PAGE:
It doesn’t take long for a brand new shop to generate its own memories: holes drilled in a once-pristine worktable, aluminum shavings collecting in floor cracks, drilled-out rivet heads hiding in corners. These are the badges of merit for an airplane builder—the signs that the struggle has commenced, and the long build is underway.
Imagine then, the memories in a shop that has seen an airplane completed, or more than one machine take wing, after gestating in its welcoming embrace. I pondered this the other day while sitting in my own shop—one that has only been mine for a few years, but took in the relics of the previous shops before it. It is hard not to bring along the trophies of past battles, be they signs of victory, or reminders of defeat.
I like to keep three buckets in the workspace. One is for trash, and it gets emptied frequently. It contains old paper towels, plastic wrap pulled off of aluminum, scraps of wood too small to be reused, and the inside-out latex gloves used with composites and other messy work. Simple trash—nothing can be used again.
This bucket is a temporary resting place for metal scraps looking for a future home. You just know this stuff is too good to throw away and will certainly come in handy someday.
The second bucket is for metal trash, and it lives under the band saw, the tool used most often to roughly shape new parts. Into this bucket go scraps of aluminum and steel too small to ever be used again, as well as metal shavings and dust collected from the floor and bench on those rare occasions when I actually clean up. This bucket is destined for recycling, and sometimes gives refuge to the odd soda can.
The third bucket is a temporary resting place for metal scraps looking for a future home. Often riffled through for bits and pieces large enough to make other bits and pieces, the scrap bucket is analogous to every craftsperson’s woodpile. A man or woman without a woodpile in their shop is a soul cast adrift when it comes time to make a jig or to create some blocking to shim up a project. The same is true for a metal airplane builder and their scrap bucket. We often need a shim or a bracket—a clip to hold two parts rigid. The scrap bucket contains bits and pieces of precious metal looking for a final home as a component in a flying machine.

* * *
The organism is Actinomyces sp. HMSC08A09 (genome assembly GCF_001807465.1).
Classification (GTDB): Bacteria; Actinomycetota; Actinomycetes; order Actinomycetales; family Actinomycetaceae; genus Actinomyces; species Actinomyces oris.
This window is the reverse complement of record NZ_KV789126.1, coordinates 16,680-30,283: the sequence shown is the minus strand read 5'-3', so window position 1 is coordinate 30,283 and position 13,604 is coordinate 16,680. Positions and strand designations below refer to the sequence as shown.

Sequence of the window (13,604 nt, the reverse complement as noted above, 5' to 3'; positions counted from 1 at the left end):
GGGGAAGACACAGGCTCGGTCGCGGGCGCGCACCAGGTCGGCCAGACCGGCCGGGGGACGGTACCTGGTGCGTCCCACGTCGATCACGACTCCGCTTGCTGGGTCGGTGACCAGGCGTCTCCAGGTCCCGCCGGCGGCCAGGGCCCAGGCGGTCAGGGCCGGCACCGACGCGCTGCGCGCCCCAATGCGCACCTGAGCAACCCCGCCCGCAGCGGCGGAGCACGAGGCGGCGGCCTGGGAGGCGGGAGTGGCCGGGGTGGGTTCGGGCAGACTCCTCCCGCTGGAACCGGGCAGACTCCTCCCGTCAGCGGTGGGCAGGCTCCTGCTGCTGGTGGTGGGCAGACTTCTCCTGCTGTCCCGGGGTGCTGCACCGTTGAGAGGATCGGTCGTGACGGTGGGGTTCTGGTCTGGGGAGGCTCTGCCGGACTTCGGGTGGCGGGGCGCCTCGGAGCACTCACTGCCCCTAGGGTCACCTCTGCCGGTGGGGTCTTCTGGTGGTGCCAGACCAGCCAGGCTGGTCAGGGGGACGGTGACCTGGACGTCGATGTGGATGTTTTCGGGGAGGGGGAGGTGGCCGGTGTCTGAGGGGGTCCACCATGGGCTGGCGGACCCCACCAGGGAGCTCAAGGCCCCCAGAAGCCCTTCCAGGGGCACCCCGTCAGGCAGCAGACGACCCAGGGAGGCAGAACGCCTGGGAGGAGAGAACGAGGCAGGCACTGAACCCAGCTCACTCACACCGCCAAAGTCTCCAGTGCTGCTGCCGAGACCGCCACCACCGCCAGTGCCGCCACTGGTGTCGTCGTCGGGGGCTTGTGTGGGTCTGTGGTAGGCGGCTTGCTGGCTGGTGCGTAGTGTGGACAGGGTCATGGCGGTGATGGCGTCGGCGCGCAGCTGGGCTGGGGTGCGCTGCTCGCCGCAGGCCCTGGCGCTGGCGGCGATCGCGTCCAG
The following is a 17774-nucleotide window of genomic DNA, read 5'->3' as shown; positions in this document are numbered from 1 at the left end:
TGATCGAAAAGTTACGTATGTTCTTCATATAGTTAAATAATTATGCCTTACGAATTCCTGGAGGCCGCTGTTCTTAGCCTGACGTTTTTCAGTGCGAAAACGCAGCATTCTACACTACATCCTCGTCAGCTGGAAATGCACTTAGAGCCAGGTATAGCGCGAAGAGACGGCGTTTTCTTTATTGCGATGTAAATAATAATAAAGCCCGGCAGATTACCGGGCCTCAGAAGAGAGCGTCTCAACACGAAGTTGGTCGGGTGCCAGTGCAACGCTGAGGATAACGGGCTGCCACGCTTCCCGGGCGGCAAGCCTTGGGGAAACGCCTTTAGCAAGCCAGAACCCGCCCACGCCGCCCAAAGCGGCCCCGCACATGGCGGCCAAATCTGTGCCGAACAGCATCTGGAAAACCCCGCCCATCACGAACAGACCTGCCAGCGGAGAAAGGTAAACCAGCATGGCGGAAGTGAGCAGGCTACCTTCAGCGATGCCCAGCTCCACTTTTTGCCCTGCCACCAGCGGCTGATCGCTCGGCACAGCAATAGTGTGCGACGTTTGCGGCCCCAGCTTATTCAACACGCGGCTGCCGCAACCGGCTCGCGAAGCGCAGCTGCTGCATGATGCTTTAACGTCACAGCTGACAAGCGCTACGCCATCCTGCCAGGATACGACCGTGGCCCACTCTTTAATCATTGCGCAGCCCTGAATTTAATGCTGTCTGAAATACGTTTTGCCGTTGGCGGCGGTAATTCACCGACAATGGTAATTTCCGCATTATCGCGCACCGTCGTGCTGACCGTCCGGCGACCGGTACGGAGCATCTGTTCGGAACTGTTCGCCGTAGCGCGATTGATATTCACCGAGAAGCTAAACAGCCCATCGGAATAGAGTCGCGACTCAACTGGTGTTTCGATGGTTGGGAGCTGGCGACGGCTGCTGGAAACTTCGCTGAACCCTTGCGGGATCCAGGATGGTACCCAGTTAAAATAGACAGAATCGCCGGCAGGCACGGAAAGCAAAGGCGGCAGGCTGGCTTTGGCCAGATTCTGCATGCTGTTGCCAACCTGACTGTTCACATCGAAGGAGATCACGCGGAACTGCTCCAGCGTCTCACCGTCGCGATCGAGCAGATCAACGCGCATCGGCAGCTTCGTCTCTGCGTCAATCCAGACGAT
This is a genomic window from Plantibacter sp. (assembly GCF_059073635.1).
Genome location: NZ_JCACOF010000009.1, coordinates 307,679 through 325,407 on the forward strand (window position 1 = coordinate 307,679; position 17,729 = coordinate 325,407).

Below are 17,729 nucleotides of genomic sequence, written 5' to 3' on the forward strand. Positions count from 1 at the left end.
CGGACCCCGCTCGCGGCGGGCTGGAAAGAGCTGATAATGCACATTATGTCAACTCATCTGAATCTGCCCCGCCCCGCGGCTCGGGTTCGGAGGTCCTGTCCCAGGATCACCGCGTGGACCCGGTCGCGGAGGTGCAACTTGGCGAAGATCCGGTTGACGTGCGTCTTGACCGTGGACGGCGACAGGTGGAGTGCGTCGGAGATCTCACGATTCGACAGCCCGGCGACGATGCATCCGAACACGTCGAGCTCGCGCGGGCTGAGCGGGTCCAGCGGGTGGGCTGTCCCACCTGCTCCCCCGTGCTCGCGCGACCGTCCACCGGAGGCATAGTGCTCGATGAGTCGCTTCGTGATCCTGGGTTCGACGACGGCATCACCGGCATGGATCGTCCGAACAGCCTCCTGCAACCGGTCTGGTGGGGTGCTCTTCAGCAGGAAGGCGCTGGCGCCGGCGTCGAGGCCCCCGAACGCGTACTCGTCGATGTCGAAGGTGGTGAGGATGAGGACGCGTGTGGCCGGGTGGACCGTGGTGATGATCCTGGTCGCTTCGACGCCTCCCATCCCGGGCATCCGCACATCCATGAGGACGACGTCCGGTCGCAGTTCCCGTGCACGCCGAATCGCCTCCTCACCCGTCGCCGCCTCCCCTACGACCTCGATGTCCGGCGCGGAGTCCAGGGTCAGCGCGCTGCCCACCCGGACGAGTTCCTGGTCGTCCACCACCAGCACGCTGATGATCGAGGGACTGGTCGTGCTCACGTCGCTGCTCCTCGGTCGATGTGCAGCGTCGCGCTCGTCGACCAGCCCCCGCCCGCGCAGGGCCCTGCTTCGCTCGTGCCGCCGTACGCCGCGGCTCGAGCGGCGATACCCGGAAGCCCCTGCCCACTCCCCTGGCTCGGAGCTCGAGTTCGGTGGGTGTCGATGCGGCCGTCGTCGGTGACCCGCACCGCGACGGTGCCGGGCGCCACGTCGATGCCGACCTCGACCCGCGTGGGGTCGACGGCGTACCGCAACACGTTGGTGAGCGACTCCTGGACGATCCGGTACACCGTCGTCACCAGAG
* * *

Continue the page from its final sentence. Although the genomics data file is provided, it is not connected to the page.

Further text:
But there are memories here other than scrap! One of the drawers in our toolbox is devoted to small jigs, fixtures, and templates—items made as tools to make real airplane parts. Oftentimes, these bits and pieces take longer to make than the parts they are used to fabricate, especially when they provide critical angle measurements from which an entire set of airplane parts is to be made. For instance, in my drawer is a skewed “T” made from .090-inch aluminum. The leg of the “T” isn’t at 90 degrees to the top crossbar, but rather it leans just a little—a little less than 3 degrees. One side gives an angle a little less than 90 degrees, and the other a little more. These measurements repeat everywhere in the Xenos we are building, representing the taper of the fuselage, and giving guidance for many parts that have to be opened or closed just a little.